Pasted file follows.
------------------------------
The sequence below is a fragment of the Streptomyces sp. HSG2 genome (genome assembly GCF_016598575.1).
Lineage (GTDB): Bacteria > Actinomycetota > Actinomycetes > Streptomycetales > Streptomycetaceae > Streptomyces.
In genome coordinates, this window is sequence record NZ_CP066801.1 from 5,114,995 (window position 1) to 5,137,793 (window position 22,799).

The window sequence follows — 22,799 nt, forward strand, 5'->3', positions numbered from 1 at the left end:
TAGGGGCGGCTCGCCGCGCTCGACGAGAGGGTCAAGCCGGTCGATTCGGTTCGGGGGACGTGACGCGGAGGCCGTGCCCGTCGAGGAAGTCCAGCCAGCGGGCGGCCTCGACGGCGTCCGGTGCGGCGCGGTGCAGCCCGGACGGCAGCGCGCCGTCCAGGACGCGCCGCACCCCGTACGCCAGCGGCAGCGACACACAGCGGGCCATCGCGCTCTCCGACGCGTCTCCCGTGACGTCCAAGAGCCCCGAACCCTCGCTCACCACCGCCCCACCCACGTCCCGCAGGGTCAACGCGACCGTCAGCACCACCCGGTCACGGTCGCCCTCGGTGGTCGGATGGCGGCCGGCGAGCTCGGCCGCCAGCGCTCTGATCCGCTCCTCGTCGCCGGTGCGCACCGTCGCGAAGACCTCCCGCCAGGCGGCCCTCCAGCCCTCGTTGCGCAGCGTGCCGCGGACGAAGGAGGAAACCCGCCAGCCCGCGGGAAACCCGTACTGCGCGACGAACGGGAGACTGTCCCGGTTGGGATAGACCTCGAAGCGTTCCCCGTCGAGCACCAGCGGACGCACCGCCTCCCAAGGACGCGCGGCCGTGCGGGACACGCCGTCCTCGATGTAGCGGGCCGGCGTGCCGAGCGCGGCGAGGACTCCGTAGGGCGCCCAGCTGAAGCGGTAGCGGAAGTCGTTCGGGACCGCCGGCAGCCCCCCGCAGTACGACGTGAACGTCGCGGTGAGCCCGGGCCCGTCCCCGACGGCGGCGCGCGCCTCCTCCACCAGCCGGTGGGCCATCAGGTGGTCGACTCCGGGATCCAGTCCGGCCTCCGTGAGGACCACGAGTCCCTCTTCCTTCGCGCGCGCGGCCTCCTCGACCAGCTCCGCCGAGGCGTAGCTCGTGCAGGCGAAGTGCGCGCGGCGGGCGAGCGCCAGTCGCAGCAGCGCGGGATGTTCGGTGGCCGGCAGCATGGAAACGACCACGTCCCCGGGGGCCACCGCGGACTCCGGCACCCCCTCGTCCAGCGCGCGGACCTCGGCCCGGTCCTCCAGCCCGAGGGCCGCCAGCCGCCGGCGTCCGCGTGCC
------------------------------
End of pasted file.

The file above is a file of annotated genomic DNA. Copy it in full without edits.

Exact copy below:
The sequence below is a fragment of the Streptomyces sp. HSG2 genome (genome assembly GCF_016598575.1).
Lineage (GTDB): Bacteria > Actinomycetota > Actinomycetes > Streptomycetales > Streptomycetaceae > Streptomyces.
In genome coordinates, this window is sequence record NZ_CP066801.1 from 5,114,995 (window position 1) to 5,137,793 (window position 22,799).

The window sequence follows — 22,799 nt, forward strand, 5'->3', positions numbered from 1 at the left end:
TAGGGGCGGCTCGCCGCGCTCGACGAGAGGGTCAAGCCGGTCGATTCGGTTCGGGGGACGTGACGCGGAGGCCGTGCCCGTCGAGGAAGTCCAGCCAGCGGGCGGCCTCGACGGCGTCCGGTGCGGCGCGGTGCAGCCCGGACGGCAGCGCGCCGTCCAGGACGCGCCGCACCCCGTACGCCAGCGGCAGCGACACACAGCGGGCCATCGCGCTCTCCGACGCGTCTCCCGTGACGTCCAAGAGCCCCGAACCCTCGCTCACCACCGCCCCACCCACGTCCCGCAGGGTCAACGCGACCGTCAGCACCACCCGGTCACGGTCGCCCTCGGTGGTCGGATGGCGGCCGGCGAGCTCGGCCGCCAGCGCTCTGATCCGCTCCTCGTCGCCGGTGCGCACCGTCGCGAAGACCTCCCGCCAGGCGGCCCTCCAGCCCTCGTTGCGCAGCGTGCCGCGGACGAAGGAGGAAACCCGCCAGCCCGCGGGAAACCCGTACTGCGCGACGAACGGGAGACTGTCCCGGTTGGGATAGACCTCGAAGCGTTCCCCGTCGAGCACCAGCGGACGCACCGCCTCCCAAGGACGCGCGGCCGTGCGGGACACGCCGTCCTCGATGTAGCGGGCCGGCGTGCCGAGCGCGGCGAGGACTCCGTAGGGCGCCCAGCTGAAGCGGTAGCGGAAGTCGTTCGGGACCGCCGGCAGCCCCCCGCAGTACGACGTGAACGTCGCGGTGAGCCCGGGCCCGTCCCCGACGGCGGCGCGCGCCTCCTCCACCAGCCGGTGGGCCATCAGGTGGTCGACTCCGGGATCCAGTCCGGCCTCCGTGAGGACCACGAGTCCCTCTTCCTTCGCGCGCGCGGCCTCCTCGACCAGCTCCGCCGAGGCGTAGCTCGTGCAGGCGAAGTGCGCGCGGCGGGCGAGCGCCAGTCGCAGCAGCGCGGGATGTTCGGTGGCCGGCAGCATGGAAACGACCACGTCCCCGGGGGCCACCGCGGACTCCGGCACCCCCTCGTCCAGCGCGCGGACCTCGGCCCGGTCCTCCAGCCCGAGGGCCGCCAGCCGCCGGCGTCCGCGTGCC